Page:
New insights into the heterogeneity of the Tagish Lake meteorite: Soluble organic compositions of variously altered specimens

1,2Danielle N. Simkus,2,3José C. Aponte,2Jamie E. Elsila,1Robert W. Hilts,2,3Hannah L. McLain,1Christopher D. K. Herd
Meteoritics & Planetary Science (in Press) Link to Article []
1Department of Earth and Atmospheric Sciences, University of Alberta, Edmonton, Alberta, T6G 2R3 Canada
2Solar System Exploration Division, Code 691, NASA Goddard Space Flight Center, Greenbelt, Maryland, 20771 USA
3Department of Chemistry, Catholic University of America, Washington, DC, 20064 USA
Published by arrangement with John Wiley & Sons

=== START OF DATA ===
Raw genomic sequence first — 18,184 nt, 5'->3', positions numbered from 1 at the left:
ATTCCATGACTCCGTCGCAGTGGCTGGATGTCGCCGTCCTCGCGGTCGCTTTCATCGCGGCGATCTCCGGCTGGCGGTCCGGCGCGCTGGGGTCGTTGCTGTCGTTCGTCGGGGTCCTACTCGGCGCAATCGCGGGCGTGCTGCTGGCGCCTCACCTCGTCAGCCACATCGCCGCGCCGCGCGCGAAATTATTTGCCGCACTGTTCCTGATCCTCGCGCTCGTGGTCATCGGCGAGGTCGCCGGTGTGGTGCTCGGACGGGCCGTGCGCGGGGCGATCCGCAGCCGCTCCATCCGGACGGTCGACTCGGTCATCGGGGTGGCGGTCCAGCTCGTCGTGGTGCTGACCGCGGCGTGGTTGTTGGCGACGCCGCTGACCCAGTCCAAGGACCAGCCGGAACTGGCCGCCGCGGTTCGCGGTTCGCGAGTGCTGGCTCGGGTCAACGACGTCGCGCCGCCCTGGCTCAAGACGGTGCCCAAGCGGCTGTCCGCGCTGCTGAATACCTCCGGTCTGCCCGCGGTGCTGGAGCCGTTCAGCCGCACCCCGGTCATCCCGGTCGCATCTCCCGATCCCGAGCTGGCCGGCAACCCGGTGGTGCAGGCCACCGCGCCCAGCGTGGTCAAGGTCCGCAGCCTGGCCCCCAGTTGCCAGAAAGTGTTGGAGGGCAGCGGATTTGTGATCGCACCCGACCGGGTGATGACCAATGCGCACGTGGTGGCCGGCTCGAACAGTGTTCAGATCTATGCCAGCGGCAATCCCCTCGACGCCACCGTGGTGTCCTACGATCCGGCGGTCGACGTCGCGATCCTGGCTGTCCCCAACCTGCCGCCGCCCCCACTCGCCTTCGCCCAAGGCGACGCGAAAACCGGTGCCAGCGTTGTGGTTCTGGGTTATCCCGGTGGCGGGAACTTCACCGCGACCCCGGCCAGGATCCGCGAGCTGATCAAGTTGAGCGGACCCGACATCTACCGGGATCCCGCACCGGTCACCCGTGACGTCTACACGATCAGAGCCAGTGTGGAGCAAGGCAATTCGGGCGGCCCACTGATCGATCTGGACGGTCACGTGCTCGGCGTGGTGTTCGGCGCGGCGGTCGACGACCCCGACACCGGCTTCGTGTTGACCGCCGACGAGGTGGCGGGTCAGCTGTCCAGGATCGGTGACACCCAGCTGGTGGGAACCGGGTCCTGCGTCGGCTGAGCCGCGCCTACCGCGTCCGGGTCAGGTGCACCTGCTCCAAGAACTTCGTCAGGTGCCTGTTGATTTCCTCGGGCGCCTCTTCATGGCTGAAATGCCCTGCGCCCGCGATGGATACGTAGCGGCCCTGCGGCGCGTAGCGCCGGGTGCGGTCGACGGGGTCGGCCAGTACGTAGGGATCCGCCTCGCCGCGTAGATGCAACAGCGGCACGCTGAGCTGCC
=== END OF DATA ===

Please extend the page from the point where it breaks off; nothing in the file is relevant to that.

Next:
The Tagish Lake carbonaceous chondrite exhibits a unique compositional heterogeneity that may be attributed to varying degrees of aqueous alteration within the parent body asteroid. Previous analyses of soluble organic compounds from four Tagish Lake meteorite specimens (TL5b, TL11h, TL11i, TL11v) identified distinct distributions and isotopic compositions that appeared to be linked to their degree of parent body processing (Herd et al. 2011; Glavin et al. 2012; Hilts et al. 2014). In the present study, we build upon these initial observations and evaluate the molecular distribution of amino acids, aldehydes and ketones, monocarboxylic acids, and aliphatic and aromatic hydrocarbons, including compound‐specific δ13C compositions, for three additional Tagish Lake specimens: TL1, TL4, and TL10a. TL1 contains relatively high abundances of soluble organics and appears to be a moderately altered specimen, similar to the previously analyzed TL5b and TL11h lithologies. In contrast, specimens TL4 and TL10a both contain relatively low abundances of all of the soluble organic compound classes measured, similar to TL11i and TL11v. The organic‐depleted composition of TL4 appears to have resulted from a relatively low degree of parent body aqueous alteration. In the case of TL10a, some unusual properties (e.g., the lack of detection of intrinsic monocarboxylic acids and aliphatic and aromatic hydrocarbons) suggest that it has experienced extensive alteration and/or a distinct organic‐depleted alteration history. Collectively, these varying compositions provide valuable new insights into the relationships between asteroidal aqueous alteration and the synthesis and preservation of soluble organic compounds.


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